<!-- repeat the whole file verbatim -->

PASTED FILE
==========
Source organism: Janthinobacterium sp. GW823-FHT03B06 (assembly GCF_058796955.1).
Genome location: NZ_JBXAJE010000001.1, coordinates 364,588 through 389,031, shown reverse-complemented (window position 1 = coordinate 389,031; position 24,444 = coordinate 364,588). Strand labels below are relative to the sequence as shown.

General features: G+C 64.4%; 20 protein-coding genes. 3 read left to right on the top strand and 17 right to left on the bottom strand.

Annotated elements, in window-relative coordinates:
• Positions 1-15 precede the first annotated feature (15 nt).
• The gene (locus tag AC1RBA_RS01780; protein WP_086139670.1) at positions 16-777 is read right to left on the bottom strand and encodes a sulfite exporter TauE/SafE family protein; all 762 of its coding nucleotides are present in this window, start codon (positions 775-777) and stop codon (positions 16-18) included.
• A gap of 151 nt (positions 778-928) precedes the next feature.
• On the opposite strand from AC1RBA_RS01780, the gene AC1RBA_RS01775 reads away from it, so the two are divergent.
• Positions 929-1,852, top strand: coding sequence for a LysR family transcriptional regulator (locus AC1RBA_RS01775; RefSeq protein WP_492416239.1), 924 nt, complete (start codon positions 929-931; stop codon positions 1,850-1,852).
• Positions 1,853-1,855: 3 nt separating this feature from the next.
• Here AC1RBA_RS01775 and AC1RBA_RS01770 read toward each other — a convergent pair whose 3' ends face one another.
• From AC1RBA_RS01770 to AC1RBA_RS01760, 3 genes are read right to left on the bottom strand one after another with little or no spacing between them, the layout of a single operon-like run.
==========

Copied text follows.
Source organism: Janthinobacterium sp. GW823-FHT03B06 (assembly GCF_058796955.1).
Genome location: NZ_JBXAJE010000001.1, coordinates 364,588 through 389,031, shown reverse-complemented (window position 1 = coordinate 389,031; position 24,444 = coordinate 364,588). Strand labels below are relative to the sequence as shown.

General features: G+C 64.4%; 20 protein-coding genes. 3 read left to right on the top strand and 17 right to left on the bottom strand.

Annotated elements, in window-relative coordinates:
• Positions 1-15 precede the first annotated feature (15 nt).
• The gene (locus tag AC1RBA_RS01780; protein WP_086139670.1) at positions 16-777 is read right to left on the bottom strand and encodes a sulfite exporter TauE/SafE family protein; all 762 of its coding nucleotides are present in this window, start codon (positions 775-777) and stop codon (positions 16-18) included.
• A gap of 151 nt (positions 778-928) precedes the next feature.
• On the opposite strand from AC1RBA_RS01780, the gene AC1RBA_RS01775 reads away from it, so the two are divergent.
• Positions 929-1,852, top strand: coding sequence for a LysR family transcriptional regulator (locus AC1RBA_RS01775; RefSeq protein WP_492416239.1), 924 nt, complete (start codon positions 929-931; stop codon positions 1,850-1,852).
• Positions 1,853-1,855: 3 nt separating this feature from the next.
• Here AC1RBA_RS01775 and AC1RBA_RS01770 read toward each other — a convergent pair whose 3' ends face one another.
• From AC1RBA_RS01770 to AC1RBA_RS01760, 3 genes are read right to left on the bottom strand one after another with little or no spacing between them, the layout of a single operon-like run.